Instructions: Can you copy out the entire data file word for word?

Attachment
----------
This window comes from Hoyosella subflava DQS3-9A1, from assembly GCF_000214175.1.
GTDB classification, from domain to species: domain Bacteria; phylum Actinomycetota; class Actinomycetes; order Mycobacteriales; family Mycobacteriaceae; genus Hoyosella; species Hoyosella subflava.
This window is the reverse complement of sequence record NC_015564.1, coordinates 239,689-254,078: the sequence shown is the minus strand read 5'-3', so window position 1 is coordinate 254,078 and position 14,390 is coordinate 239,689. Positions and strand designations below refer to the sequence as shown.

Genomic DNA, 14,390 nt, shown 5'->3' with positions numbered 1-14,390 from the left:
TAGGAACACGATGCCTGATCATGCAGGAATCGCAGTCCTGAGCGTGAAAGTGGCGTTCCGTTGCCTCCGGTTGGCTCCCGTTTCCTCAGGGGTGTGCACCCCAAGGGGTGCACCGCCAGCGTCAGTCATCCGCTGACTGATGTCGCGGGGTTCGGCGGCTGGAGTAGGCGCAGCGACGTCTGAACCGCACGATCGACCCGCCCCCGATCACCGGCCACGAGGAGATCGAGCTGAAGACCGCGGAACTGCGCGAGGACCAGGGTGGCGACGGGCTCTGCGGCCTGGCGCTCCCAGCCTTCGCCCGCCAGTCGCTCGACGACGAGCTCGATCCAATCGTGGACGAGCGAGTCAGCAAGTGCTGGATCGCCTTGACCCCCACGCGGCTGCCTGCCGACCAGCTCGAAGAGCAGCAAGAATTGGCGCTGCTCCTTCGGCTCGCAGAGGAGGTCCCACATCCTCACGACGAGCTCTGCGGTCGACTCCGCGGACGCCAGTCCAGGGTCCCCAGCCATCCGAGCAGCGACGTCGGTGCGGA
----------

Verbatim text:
This window comes from Hoyosella subflava DQS3-9A1, from assembly GCF_000214175.1.
GTDB classification, from domain to species: domain Bacteria; phylum Actinomycetota; class Actinomycetes; order Mycobacteriales; family Mycobacteriaceae; genus Hoyosella; species Hoyosella subflava.
This window is the reverse complement of sequence record NC_015564.1, coordinates 239,689-254,078: the sequence shown is the minus strand read 5'-3', so window position 1 is coordinate 254,078 and position 14,390 is coordinate 239,689. Positions and strand designations below refer to the sequence as shown.

Genomic DNA, 14,390 nt, shown 5'->3' with positions numbered 1-14,390 from the left:
TAGGAACACGATGCCTGATCATGCAGGAATCGCAGTCCTGAGCGTGAAAGTGGCGTTCCGTTGCCTCCGGTTGGCTCCCGTTTCCTCAGGGGTGTGCACCCCAAGGGGTGCACCGCCAGCGTCAGTCATCCGCTGACTGATGTCGCGGGGTTCGGCGGCTGGAGTAGGCGCAGCGACGTCTGAACCGCACGATCGACCCGCCCCCGATCACCGGCCACGAGGAGATCGAGCTGAAGACCGCGGAACTGCGCGAGGACCAGGGTGGCGACGGGCTCTGCGGCCTGGCGCTCCCAGCCTTCGCCCGCCAGTCGCTCGACGACGAGCTCGATCCAATCGTGGACGAGCGAGTCAGCAAGTGCTGGATCGCCTTGACCCCCACGCGGCTGCCTGCCGACCAGCTCGAAGAGCAGCAAGAATTGGCGCTGCTCCTTCGGCTCGCAGAGGAGGTCCCACATCCTCACGACGAGCTCTGCGGTCGACTCCGCGGACGCCAGTCCAGGGTCCCCAGCCATCCGAGCAGCGACGTCGGTGCGGA